Back in December, I wrote a seasonal blog post entitled Epiphany to describe the exciting “aha moments” that sometimes accompany adult learning. Today’s post approaches the same topic from a slightly different perspective summed up by this short poem by Alexander Pope (1688 – 1744, a very old lean dude.)
“A little learning is a dangerous thing,
Drink deep, or taste not the Pierian spring:
There shallow draughts intoxicate the brain,
And drinking largely sobers us again.”
Many a manager has returned to work “intoxicated” from a one-day seminar on topic X, and carrying with him or her the passion of discovery, but not the depth of understanding. The outcome is epiphanitis, an overload of supposedly wonderful discoveries; too much work-in-process that can slow improvement down.
I’ve been guilty myself of inflicting my latest epiphanies on others: Automation intoxicated me in the 1970’s. The promise of IT was particularly alluring. As manager of IT in 1975, I led the implementation of our first MRP system. The promise of computerized network scheduling was compelling; but as we “drank largely” from the Pierian spring, we discovered a flawed and inflexible push production model. That tail continues to wag the dog in organizations large and small to this day.
Ten years later as the materials manager, an epiphany caused by reading The Goal, influenced an overzealous reduction in manufacturing batch sizes. Inspired by the book, I met Dr. Goldratt who declared that I should “cut the batches 86%”. I only cut them in half, but that was sufficient to create a nightmare for customer service. We “hit the rocks” from that epiphany and it took about nine months to recover. Fortunately, the crisis led me to Shigeo Shingo and TPS.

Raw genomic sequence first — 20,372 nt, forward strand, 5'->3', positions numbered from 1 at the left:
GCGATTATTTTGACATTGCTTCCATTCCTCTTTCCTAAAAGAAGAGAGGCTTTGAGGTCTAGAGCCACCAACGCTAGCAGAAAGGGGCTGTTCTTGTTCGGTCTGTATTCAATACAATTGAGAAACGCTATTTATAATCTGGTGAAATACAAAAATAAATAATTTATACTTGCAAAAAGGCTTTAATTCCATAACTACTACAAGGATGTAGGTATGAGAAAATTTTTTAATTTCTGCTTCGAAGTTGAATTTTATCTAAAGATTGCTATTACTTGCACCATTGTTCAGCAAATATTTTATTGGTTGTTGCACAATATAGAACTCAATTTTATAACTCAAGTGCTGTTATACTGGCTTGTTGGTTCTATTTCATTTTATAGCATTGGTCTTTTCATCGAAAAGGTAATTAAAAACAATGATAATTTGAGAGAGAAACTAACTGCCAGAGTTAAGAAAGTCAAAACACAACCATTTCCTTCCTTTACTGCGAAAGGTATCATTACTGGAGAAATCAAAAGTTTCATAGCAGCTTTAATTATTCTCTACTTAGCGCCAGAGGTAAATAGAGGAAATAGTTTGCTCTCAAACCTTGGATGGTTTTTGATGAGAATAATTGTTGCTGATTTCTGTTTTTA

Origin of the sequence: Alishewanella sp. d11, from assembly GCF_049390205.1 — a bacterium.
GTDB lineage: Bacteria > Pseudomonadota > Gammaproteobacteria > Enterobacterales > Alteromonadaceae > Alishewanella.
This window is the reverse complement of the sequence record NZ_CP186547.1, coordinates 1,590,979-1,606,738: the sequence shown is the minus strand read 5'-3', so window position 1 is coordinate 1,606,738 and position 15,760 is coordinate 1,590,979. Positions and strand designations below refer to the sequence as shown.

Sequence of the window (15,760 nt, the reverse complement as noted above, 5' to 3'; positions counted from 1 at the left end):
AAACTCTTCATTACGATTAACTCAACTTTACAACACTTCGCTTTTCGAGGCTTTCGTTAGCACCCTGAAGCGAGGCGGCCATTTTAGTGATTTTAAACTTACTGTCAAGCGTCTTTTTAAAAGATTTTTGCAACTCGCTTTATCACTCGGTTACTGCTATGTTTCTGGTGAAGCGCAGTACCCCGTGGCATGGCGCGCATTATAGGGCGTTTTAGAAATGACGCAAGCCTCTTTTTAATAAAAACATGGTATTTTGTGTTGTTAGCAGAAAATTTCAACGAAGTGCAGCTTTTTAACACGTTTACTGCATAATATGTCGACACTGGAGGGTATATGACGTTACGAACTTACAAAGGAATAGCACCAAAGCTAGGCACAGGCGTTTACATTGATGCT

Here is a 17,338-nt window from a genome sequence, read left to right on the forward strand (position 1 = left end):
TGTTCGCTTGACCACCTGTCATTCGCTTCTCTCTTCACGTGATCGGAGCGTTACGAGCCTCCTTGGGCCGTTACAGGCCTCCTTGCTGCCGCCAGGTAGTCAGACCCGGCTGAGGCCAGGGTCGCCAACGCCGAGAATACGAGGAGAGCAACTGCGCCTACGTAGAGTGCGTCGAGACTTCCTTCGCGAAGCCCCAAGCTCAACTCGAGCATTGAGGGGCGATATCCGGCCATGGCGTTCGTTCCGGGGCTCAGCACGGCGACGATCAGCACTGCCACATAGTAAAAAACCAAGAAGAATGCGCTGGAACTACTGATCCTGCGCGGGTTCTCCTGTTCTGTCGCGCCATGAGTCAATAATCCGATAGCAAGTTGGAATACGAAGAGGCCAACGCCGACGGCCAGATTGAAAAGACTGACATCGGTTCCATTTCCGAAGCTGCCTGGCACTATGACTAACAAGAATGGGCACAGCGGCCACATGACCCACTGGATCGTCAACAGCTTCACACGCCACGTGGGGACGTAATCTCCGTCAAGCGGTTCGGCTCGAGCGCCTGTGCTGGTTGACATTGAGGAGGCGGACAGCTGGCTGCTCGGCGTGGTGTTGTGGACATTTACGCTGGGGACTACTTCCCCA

For years after that period, employees would grimace as I strolled into work with a stack of new books that I had gathered at conferences — not necessarily because the ideas I brought home were bad ideas (although sometimes they were), but because my enthusiasm led us too fast into untested waters; too often where resources were not available to try another experiment. “Oh, no. Bruce has been to another seminar,” they’d say half joking, “watch out.” Epiphanitis!
A colleague from a famous auto manufacturer related to me recently how American managers-in-training sometimes return to the US from Japan pumped up about a new idea but not really understanding it with any depth, and not necessarily relating it to the big picture. So I know my faux pas is not unique. (Perhaps I can call it a world-class faux pas).
There are two antidotes to epiphanitis:
First, new concepts and tools should be introduced to your organization at a time and rate that the organization is ready to receive. Pull, not push. As a change leader you need to understand that pulse. My friend Steve Spear uses the phrase “theory proven through practice” to describe the complete learning cycle, one that validates and clarifies our epiphanies. The theory is the explicit learning, something we observe or read about. The practice is the tacit learning we develop from applying the theory. Small experiments are wise. The more we practice, the deeper our understanding.
Second, it’s possible that your epiphany could turn out to be incorrect. When you feel the inspiration, test the information. The marketplace today is rife with productivity and quality improvement products, some of which may not deliver what they promise. These concepts and tools deserve the scrutiny of the scientific method – even if they are emotionally compelling. A little learning is a dangerous thing.